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Posts Tagged ‘Glock’

IMG_4034Is it me?  Is it you?

I didn’t wear a hoodie for Trayvon. I didn’t march to Save Our Girls or Kony.  I didn’t do the “Hands Up, Don’t Shoot” march for Mike Brown in Ferguson.  I didn’t do the “Can’t Breath” march for Eric Garner in NYC.

You won’t see me out there. Nope.

While I can’t deny that I’m Caucasian, I can say that as a motorcycle enthusiast I’ve experienced law enforcement arrogance that allows an armed “professional” to be less responsible of my rights than a typical citizen.  And I’ll acknowledge up front that I can’t represent or fully appreciate any of the issues through a racial lens or what African-American people feel.

It’s not that I don’t believe in any of these causes.  I’m not in denial that there are aggressive LEO’s out there who push the limits with their actions.  Just this week an Oregon State Police detective was prosecuted for destroying evidence and lying about it.  And a Clackamas County Sheriff was fired for mishandling and then lying about evidence, forcing the dismissal of 10 cases!  Clearly an affront to all Americans.

It’s just that I’m not convinced marching in 2014 is really going to make a difference.  But, let’s back up for minute before I explain why.

About four years ago I attended a day-long training session at the Oregon Public Safety Academy (DPSST) on law enforcement using deadly force in making arrests. You can read about it HERE.  I was in “Tactical Village” – a sprawling complex with faux buildings, roadways, cars, buses and the typical neighborhood debris you’d find in any urban environment.  We had Glock’s that fired paint-pellet bullets and went through various training scenarios to simulate real-world incidents.  I spent several hours responding to chaotic, dangerous or unpredictable situations in an effort to serve others or as they say… “walk in a LEO’s shoes.”  Suffice to say that my lack of split-second decisions got me killed repeatedly and made me realize how we all should talk about citizen retraining, so critics will at least wait until they have all the facts of a case before calling in the high-profile, paid-to-incite activists.

So, why do I sit behind my computer and criticize some of the marching or protest efforts?  This isn’t 1960 when the act of sitting in a restaurant sparked a nationwide movement that changed some things. It’s 2014 and we live in a “right now for the moment” world or I prefer to call it a bandwagon, hashtag advocacy society.  People create protest hashtag campaigns faster than a drive-thru burger joint.  Then along comes the funky complementary graphics they believe it provides everyone a sense of solidarity.  If its trending, we’re hashtagging it. Get your hashtag t-shirt or beanie now!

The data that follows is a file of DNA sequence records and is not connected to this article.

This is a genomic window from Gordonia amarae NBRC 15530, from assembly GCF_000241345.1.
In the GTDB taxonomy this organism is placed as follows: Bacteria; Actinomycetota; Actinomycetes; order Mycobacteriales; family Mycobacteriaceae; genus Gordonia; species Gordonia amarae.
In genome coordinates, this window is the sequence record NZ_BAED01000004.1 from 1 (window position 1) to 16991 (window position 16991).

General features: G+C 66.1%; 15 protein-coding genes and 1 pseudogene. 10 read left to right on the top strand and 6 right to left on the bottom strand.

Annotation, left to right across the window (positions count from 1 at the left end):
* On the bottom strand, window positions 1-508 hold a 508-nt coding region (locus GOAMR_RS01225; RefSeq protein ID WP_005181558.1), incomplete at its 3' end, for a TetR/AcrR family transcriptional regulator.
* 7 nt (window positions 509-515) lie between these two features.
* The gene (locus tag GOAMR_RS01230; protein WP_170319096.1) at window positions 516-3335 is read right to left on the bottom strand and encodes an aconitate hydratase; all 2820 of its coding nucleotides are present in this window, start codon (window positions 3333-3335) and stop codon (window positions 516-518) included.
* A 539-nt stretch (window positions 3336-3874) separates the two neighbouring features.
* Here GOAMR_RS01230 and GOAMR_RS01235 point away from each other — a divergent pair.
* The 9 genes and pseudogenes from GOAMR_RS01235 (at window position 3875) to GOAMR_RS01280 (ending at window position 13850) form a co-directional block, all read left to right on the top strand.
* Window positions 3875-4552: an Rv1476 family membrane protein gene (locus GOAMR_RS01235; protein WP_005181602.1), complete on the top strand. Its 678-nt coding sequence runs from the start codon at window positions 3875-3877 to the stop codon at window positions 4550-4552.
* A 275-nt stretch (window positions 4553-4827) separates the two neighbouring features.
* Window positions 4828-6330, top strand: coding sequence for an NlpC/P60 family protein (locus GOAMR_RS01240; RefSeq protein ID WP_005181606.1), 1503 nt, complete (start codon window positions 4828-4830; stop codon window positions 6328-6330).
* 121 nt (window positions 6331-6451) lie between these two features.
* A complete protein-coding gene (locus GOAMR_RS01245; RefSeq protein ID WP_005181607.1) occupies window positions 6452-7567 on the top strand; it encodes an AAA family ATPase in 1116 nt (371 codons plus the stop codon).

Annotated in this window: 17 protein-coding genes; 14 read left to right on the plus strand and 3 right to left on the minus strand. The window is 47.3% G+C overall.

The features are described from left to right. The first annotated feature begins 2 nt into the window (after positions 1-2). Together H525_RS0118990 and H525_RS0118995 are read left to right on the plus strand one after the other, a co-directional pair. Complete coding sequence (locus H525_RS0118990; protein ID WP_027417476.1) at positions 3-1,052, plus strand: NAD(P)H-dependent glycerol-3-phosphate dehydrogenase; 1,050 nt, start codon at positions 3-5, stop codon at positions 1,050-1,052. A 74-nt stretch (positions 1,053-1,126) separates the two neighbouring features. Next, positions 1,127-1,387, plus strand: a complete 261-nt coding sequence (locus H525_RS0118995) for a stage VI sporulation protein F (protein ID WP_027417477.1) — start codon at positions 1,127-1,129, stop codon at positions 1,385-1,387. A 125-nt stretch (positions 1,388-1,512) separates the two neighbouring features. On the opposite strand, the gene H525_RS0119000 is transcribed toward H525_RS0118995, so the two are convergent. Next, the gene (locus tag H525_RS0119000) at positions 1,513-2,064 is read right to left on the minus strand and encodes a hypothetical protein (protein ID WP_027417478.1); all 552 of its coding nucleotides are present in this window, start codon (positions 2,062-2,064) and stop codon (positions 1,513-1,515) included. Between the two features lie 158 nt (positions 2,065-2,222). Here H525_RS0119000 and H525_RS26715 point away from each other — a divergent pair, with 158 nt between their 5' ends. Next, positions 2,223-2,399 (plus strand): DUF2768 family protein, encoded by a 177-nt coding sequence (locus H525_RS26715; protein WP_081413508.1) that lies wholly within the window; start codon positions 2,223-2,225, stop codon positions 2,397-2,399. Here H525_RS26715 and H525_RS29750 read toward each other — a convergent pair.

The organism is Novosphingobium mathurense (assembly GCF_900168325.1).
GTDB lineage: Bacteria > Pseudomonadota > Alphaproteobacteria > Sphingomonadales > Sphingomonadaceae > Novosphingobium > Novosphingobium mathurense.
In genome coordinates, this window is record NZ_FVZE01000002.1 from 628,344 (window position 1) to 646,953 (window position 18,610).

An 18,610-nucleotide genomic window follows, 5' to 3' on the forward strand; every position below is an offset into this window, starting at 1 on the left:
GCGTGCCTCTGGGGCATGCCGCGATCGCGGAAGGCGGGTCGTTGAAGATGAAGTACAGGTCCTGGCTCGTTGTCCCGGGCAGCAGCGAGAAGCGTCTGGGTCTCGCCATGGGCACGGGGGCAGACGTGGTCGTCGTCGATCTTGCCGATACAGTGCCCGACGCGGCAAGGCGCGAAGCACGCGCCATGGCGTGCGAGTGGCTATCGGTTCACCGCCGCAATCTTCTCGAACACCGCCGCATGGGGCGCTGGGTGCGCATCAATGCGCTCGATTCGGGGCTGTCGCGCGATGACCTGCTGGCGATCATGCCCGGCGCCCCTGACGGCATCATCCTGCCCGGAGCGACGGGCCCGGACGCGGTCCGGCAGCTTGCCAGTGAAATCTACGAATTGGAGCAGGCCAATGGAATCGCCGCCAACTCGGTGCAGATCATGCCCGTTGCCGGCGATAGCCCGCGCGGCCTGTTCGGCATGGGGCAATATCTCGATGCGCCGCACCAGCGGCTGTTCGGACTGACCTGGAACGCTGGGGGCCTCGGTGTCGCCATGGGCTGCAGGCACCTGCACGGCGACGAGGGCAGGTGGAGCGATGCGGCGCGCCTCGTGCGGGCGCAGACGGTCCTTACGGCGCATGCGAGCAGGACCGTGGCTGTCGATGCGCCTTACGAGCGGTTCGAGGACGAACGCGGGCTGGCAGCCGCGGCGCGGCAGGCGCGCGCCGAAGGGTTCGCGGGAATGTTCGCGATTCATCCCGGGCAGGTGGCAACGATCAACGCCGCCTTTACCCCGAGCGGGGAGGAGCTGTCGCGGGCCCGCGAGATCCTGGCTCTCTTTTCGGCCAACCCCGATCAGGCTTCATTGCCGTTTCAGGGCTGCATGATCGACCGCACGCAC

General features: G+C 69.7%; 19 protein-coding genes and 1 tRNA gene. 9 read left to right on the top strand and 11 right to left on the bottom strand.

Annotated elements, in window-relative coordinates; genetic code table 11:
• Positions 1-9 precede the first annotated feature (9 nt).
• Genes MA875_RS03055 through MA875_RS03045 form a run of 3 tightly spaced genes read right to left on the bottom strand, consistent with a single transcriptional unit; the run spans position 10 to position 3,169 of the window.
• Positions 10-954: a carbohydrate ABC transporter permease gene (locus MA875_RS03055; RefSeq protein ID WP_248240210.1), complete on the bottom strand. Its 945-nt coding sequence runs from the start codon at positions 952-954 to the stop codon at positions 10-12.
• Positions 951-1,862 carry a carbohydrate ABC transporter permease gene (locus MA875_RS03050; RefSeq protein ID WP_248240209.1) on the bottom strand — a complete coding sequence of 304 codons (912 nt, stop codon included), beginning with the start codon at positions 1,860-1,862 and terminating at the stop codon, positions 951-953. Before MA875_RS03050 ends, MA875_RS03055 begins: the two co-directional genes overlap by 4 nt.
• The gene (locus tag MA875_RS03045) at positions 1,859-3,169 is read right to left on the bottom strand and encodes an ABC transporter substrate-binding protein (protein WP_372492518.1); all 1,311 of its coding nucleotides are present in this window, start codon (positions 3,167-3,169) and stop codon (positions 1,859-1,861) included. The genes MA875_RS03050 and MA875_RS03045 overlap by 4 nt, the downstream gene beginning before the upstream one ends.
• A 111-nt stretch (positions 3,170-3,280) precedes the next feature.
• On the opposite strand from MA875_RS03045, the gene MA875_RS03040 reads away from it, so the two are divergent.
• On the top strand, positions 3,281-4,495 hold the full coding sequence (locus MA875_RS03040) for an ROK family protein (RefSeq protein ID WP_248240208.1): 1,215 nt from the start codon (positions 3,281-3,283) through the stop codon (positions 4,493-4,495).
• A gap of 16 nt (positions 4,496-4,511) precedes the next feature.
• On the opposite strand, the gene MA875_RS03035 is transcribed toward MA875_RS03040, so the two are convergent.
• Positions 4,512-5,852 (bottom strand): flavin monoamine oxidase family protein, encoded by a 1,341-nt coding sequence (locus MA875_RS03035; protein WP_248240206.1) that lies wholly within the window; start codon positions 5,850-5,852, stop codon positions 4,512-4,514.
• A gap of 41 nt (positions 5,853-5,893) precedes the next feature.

But, once the thrill is gone, so are we.

Think I’m trippin?  What happened to the girls everyone wanted to save a few months back? Where are they now? How many of those hoodies everyone posed in put Zimmerman in jail or helped to pay for legal fees for Trayvon’s family?  Where have all the occupy chanters gone?  What’s changed in 3- years?  So, how are these new protests around the country stopping cops from killing or from spraying mace in the faces of the marching kids today or tomorrow?  If you can answer that then I may reconsider my position.

People lose interest when they realize the issue is more complicated than a hashtag.  They can’t sit still long enough to ensure change before racing off to the next hashtag driven controversy.

I’m disgusted by much of what I’ve seen – on both sides.  We have constitutional rights to a legal system that treats all equally and fairly.

But, the real work happens when there’s no marching, or when there’s no protesting.  Do we really need high-profile, paid-to-incite activists flying in on carbon-spewing private jets to rally the disenfranchised?  The real work happens at the polls during the primaries or a non-presidential election. The real work happens as members of your community-based organizations, at your local city council town hall and in our churches. The real work is not on social media and a race to the next crowd gathering. Social media is great for promoting a message, but not change itself.  Where is the solidarity to do the real and very difficult work?!